information to six regional centers. If a tsunami is identified,
evacuation alarms are sounded and TV and radio broadcasts interrupted.
Japan spends roughly $20 million a year on the alert system.
Establishing a new regional warning system for countries bordering the
Indian Ocean – a center able to retrieve and analyze seismic and
sea-level data – would require a reliable high-bandwidth Internet
connection. There would be permanent expenditures for staffing the
system, and initial and periodic follow-up time and money required at
the grass roots level to educate the inhabitants of coastal communities
about how to interpret the information they might receive, where to
head in the event of an evacuation (not down to the beach to watch the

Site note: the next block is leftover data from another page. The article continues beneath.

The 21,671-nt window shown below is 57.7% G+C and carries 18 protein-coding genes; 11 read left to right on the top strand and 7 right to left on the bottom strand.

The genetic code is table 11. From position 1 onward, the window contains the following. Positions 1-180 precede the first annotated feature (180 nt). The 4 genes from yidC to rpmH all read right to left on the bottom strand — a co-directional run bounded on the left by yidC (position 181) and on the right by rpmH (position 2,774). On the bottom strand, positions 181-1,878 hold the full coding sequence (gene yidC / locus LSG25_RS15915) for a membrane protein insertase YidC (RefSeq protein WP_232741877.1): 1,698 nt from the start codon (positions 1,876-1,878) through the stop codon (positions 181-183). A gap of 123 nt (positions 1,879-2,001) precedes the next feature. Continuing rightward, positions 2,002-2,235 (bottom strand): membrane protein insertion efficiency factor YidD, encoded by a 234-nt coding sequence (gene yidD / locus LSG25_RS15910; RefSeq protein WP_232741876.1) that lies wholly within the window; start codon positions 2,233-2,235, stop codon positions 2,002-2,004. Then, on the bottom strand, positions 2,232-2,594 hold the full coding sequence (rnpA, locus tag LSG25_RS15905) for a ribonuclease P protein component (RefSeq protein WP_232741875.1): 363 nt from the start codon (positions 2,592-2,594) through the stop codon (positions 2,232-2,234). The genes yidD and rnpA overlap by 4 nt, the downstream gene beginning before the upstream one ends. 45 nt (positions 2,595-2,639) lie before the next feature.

waves come in, for example), how to get there, and what to take with
them. Despite all that, a tsunami warning system would clearly not be
prohibitively expensive, and is certainly well within the capacity of
the region as a whole.

Bearing in mind the $20 million annual cost of the Japanese system,
consider the following U.N. estimates of current annual military
spending in some of the affected Asian countries (numbers are in U.S.
dollars): India $15 billion, Pakistan $3 billion, Thailand $2.4
billion, Myanmar/Burma $2 billion, Indonesia 1.2 billion, Sri Lanka
$800 million, and Bangladesh $680 million. (Remember, those are the
figures for just one year.) Given such colossal military budgets, it is
clear that the governments and politicians responsible for policy
decisions down the years have a lot to answer for – not least, we fear,
the lives of more than 200,000 innocent men, women and children.
— Mike Long